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  • “Now don’t say no,” says Addie over the phone, pausing briefly before adding, “Do you want to get a tattoo with me?”
    I process her proposition and after three seconds, confidently reply, “Of course.”

    Another five minutes go by and Addie’s plum colored van with questionable air conditioning, torn leather seats, and peeling bumper stickers pulls up in front of my house. On my way out, I call to my mother, “Addie and I are going to downtown Annapolis for a bit.” I’m almost to Addie’s car by the time the door slams behind me.

    For the entire twenty minute ride to the closest tattoo shop we could find on Google maps, Addie and I are half laughing, half shouting nonsensical sentences roughly pertaining to our disbelief of what’s about to happen and what’s going to happen if our parents find out their daughters—seniors in high school—went on a rogue mission to Annapolis for tattoos. Turning onto West Street, we see it. Pride and Glory Tattoo Studio; a seafoam green building with black trim, attached to a Papa John’s on its left.

    We try to compose ourselves as we get out of the car and head toward the door, letting out an occasional burst of noise. It takes us a full thirty seconds to walk the ten feet between the door and the front desk, hesitantly taking steps and looking around as if we are waiting for someone to tell us to turn around and go home. But we are both 18, both impulsive Aries, and both determined to get tattoos on this Tuesday afternoon.

    Once we make it to the desk, an older man in a plain t-shirt and jeans named George with faded tattoos up and down his arm and an assortment of piercings on his ears loudly states, “Well hello ladies. What can I do for you?”
    “We wanted to get tattoos,” Addie and I say, almost together, but not quite, still letting laughs slip out through our suppressed grins.

    After a slight smirk from George, some pricing negotiations, a couple drawings—George tells me my rough sketch for what I want “looks like a raisin”—and fifty dollars from each of us, we’re on our way back, moving deeper into the seafoam green building attached to a Papa John’s.

    As we’re waiting for George to set up his machine, we curiously watch a couple artists in the back of the shop; one is bent over a drawing and the other is casually eating pizza.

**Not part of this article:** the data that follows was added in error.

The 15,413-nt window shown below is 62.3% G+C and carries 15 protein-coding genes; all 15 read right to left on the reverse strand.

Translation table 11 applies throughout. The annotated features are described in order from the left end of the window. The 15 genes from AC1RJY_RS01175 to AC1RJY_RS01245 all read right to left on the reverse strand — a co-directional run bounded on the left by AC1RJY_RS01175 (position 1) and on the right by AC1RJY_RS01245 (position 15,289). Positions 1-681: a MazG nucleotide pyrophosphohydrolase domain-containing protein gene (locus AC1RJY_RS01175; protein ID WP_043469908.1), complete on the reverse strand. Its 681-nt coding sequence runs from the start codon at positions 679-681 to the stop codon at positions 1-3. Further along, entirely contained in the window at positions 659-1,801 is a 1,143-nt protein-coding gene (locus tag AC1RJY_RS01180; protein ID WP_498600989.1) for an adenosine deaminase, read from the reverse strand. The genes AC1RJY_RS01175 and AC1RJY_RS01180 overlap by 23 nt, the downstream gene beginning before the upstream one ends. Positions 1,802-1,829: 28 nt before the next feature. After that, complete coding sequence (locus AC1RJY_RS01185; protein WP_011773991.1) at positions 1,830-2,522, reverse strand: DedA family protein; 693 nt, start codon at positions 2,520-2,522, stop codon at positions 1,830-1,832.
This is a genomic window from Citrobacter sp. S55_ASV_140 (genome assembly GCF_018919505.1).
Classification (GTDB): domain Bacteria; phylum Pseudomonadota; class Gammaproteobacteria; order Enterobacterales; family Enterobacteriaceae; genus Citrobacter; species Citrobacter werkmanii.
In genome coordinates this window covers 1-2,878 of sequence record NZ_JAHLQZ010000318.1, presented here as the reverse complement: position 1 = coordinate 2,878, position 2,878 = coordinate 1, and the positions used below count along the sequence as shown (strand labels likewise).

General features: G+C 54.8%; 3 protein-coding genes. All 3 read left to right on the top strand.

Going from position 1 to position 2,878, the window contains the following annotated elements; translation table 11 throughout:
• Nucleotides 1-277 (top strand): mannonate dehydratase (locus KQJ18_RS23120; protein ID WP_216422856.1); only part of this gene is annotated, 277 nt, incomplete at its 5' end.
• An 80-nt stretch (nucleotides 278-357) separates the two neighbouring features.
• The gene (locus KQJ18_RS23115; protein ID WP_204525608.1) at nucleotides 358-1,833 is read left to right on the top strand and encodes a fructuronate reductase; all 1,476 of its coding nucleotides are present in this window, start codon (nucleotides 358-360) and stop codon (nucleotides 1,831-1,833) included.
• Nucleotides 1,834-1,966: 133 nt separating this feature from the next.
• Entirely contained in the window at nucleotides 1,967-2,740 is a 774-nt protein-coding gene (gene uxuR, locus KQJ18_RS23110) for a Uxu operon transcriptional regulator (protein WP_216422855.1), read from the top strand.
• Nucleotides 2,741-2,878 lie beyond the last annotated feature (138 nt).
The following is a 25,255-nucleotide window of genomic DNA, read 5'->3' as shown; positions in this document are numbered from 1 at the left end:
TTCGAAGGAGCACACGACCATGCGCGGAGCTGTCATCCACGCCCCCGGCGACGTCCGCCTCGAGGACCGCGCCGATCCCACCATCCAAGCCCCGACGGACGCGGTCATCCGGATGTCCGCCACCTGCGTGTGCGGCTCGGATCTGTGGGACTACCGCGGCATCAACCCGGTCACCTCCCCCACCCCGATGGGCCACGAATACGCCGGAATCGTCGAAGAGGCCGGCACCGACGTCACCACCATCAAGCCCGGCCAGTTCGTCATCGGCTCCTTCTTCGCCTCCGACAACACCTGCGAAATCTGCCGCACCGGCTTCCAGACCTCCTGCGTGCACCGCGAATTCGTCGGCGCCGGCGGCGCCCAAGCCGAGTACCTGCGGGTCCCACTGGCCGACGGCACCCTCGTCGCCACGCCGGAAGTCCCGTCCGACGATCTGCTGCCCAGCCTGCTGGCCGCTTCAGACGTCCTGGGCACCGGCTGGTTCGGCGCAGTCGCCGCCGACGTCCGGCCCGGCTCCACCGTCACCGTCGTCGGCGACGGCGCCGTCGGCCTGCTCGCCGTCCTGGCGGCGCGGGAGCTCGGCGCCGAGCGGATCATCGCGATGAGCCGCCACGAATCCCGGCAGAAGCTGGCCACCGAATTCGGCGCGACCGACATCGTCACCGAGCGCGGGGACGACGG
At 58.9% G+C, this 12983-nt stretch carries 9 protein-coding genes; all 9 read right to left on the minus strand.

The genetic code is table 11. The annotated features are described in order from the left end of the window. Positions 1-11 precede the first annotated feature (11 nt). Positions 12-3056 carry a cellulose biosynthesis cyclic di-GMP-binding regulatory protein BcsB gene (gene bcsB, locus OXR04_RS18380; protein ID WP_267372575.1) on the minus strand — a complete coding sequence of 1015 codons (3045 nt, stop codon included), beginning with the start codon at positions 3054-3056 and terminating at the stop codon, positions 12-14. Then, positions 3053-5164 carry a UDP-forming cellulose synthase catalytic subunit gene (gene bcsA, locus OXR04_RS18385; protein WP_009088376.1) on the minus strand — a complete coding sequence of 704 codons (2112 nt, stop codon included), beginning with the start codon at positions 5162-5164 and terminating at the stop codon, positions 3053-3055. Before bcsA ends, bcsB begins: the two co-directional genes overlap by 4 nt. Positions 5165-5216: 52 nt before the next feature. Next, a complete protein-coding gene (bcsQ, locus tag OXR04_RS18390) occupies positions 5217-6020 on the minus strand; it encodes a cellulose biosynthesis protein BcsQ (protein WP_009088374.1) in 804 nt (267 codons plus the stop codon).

“Want some?” asks a tall and lanky younger man with many more tattoos than George, and all of them seem to be gleaming with fresh coats of ink.

    Addie and I shrug, each grab a piece, and sit on the plush rolling stools that are scattered about the room. While eating our pizza, we both take notice of the large daisy tattooed smack in the middle of his throat.

    “Didn’t that hurt?” I ask, faintly touching my own neck and shuddering at the thought of letting someone drag a needle across it.

    “Not really,” he responds. After taking a bite of his pizza, he adds, “I was on a lot of painkillers.” Addie and I shoot each other side-glances and nervously continue eating our pizza.

    “All set?” asks George, peering out the door of his room. We enter the room and take in as much as we can. The room is about the size of a large bathroom, and looks like a punk rock doctor’s office. The walls are lime green with a similar black trim as the outside and covered with framed drawings of American traditional tattoos; cherry red hearts being pierced with swords, dainty birds with outstretched wings, and pin-ups with bashful yet seductive expressions. George plays heavy rock from his phone, which is placed in a plastic cup as a makeshift stereo.

    Climbing up on the black leather table and lifting my dress past my hips, I point to where I want my tattoo—on the outer side of my right hip—and George lays on the stencil.

    “Good?” he asks in reference to its positioning.
    I nod, lie on my side, lock hands with Addie, and feel the reverberating electric currents controlling the needle in the tattoo machine spread throughout my body.

    No more than ten minutes go by and the tattoo is finished. I let go of Addie’s now crushed hand, sit up, and look down at my hip and see it. A small, minimalist outline of an open book, no larger than a quarter; my first of many tattoos.
    Tattoos as an art form have been around for centuries and frequently serve as symbolic forms of strength for many cultures.

    On that Tuesday afternoon, I chose to symbolize the strength and confidence that the English language and its multitude of literature have given me with a small, open book my right hip. A quick peek down my jeans or skirt reminds me of this confidence and helps me face each day with wild curiosity.
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